Furthermore the air supplied will be filtered to make it ninety-seven per cent clear, free of dust, etc., headed to the right temperature and likewise humidified (charged with sufficient moisture), so that an average comfortable condition will be provided for all. Variation from the level of comfort is provided against in the fact that the important factors of the ventilating system are all automatically controlled, and maintained.
Not only the auditorium but the large basement assembly hall, the dining room, the kitchen and all toilets are equipped for mechanical ventilation.
Furthermore the ventilating system is divided to suit the occupational requirements and each section equipped with automatic campers so that any section not in use can be closed off; and the major control for the ventilating equipment is at the head usher’s station in the auditorium.
It is provided in the engineering contract that every year for five years the automatic equipment throughout the building will be inspected and repaired by the manufacturer without expense to the church.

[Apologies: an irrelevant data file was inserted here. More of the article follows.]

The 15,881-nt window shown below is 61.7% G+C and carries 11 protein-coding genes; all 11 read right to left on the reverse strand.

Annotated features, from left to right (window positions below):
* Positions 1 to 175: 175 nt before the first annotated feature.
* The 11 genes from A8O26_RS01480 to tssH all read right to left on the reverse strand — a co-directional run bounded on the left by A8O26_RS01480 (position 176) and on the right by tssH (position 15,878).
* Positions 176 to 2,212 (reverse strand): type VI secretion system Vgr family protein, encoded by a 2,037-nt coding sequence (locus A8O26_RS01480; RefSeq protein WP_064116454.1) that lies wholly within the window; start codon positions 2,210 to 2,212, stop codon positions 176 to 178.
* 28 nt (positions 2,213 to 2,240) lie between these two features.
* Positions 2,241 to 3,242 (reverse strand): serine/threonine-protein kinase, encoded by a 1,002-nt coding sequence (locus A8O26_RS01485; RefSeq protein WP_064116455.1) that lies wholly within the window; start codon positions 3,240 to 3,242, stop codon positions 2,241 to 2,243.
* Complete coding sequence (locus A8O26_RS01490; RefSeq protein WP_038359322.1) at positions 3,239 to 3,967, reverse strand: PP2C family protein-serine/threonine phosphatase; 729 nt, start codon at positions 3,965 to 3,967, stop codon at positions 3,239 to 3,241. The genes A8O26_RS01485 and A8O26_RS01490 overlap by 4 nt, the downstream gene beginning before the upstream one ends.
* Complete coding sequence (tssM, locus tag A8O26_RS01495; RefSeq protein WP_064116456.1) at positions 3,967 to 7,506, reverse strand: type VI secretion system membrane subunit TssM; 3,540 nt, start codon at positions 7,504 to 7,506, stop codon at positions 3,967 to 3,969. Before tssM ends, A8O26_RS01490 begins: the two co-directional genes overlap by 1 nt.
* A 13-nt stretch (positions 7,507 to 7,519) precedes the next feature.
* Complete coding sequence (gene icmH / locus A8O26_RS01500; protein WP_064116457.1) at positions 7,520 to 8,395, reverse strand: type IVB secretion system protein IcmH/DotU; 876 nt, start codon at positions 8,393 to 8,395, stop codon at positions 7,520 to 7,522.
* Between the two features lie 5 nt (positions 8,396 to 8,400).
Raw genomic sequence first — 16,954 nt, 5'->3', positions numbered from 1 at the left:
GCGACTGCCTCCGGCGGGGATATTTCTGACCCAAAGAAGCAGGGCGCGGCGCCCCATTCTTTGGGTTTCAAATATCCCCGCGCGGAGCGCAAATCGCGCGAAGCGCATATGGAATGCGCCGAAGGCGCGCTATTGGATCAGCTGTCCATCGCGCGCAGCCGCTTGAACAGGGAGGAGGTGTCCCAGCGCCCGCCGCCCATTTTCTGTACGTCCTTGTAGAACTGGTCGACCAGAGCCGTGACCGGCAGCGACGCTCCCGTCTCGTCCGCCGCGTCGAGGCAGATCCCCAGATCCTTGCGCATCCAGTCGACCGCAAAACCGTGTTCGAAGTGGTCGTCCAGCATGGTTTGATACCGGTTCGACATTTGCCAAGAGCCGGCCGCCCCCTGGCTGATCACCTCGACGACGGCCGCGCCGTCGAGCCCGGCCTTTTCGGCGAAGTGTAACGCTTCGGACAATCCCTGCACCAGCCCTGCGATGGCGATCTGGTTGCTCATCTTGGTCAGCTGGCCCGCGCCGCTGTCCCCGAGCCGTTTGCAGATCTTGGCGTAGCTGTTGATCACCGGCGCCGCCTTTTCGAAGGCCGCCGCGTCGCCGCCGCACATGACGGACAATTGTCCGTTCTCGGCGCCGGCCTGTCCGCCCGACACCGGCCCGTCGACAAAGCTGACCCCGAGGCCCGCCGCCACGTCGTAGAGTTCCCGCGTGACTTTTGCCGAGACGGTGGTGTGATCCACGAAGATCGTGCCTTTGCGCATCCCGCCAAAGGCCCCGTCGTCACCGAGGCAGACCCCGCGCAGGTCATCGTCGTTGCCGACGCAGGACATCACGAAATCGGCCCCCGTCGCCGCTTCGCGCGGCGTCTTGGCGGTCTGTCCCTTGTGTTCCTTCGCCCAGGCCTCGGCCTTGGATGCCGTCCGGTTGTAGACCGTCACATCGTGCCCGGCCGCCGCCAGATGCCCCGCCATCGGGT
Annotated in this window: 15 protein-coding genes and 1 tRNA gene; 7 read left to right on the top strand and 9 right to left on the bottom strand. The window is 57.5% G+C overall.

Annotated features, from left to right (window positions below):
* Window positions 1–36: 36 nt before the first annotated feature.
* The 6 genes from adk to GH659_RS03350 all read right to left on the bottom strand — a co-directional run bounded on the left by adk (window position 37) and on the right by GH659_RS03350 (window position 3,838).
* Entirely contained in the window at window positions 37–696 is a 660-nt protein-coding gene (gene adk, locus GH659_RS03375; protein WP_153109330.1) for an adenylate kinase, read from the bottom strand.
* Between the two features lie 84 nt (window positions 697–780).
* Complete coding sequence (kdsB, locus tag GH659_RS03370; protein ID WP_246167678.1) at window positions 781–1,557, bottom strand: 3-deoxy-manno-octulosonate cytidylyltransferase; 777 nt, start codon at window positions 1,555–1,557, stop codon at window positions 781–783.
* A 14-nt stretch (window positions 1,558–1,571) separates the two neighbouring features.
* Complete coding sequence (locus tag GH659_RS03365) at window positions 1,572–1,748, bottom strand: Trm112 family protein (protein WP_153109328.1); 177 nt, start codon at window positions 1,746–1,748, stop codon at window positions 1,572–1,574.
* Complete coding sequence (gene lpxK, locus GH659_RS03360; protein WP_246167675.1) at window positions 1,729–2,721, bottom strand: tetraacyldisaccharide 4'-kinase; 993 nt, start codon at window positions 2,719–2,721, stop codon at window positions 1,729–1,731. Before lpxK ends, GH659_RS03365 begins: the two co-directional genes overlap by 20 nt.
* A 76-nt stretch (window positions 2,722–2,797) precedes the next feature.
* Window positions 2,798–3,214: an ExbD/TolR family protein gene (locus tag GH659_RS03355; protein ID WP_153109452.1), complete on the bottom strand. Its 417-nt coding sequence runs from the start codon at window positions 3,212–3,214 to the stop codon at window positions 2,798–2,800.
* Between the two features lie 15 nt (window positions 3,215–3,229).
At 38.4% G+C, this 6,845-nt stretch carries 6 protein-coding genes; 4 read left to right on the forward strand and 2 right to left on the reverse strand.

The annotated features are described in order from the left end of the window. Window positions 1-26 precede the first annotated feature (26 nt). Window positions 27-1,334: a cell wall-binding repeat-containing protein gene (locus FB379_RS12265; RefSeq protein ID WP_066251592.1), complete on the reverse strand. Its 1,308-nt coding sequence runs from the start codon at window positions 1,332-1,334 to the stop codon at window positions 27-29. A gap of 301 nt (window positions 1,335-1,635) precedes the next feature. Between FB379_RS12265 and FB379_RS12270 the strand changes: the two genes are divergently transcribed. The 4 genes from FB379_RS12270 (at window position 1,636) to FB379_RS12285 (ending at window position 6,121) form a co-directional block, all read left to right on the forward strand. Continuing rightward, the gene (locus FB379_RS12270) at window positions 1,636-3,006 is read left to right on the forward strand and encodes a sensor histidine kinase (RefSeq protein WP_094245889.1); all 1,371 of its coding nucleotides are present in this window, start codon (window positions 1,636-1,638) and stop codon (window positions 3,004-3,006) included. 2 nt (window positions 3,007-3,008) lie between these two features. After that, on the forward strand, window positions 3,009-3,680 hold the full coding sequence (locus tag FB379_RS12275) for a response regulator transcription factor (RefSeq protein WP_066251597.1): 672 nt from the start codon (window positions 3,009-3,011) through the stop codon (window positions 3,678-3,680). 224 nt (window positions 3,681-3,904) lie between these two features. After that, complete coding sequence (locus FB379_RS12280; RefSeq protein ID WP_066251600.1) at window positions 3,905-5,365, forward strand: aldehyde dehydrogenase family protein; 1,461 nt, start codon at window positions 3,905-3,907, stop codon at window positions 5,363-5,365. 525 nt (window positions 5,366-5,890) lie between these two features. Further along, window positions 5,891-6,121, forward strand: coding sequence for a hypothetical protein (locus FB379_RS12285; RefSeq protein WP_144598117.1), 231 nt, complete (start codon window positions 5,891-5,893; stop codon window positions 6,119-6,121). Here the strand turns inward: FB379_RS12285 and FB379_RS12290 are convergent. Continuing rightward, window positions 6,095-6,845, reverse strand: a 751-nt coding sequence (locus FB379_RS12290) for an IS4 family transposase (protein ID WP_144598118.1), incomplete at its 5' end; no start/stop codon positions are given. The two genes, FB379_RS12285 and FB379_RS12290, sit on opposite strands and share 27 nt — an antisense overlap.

The provision for lighting of the auditorium is also of interest. There will be seven main fixtures of the semi-indirect type, each seven feet in diameter, with a bowl eighteen inches deep, and each fixture sixteen feet high.
The lamp capacity of each fixture is 5,000 watts; the lamps are divided into four circuits for each fixture, allowing four different intensities of illumination, all under the control of the head usher.
The pastor’s platform will be flood-lighted by a special concealed projector, control of which will be handled by the choir leader; and the choir loft is also specially illuminated with concealed lighting.
A separate independent system provides for the lighting of all halls, corridors and stairways, and the sexton’s apartment is equipped so that he can control this entire emergency system in part or whole.
The electrical requirements are served from a vault in the basement adjoining the boiler room where are installed power transformers of seventy-five kilowatt capacity and lighting transformers of the same capacity, which are fed from the power company’s system underground.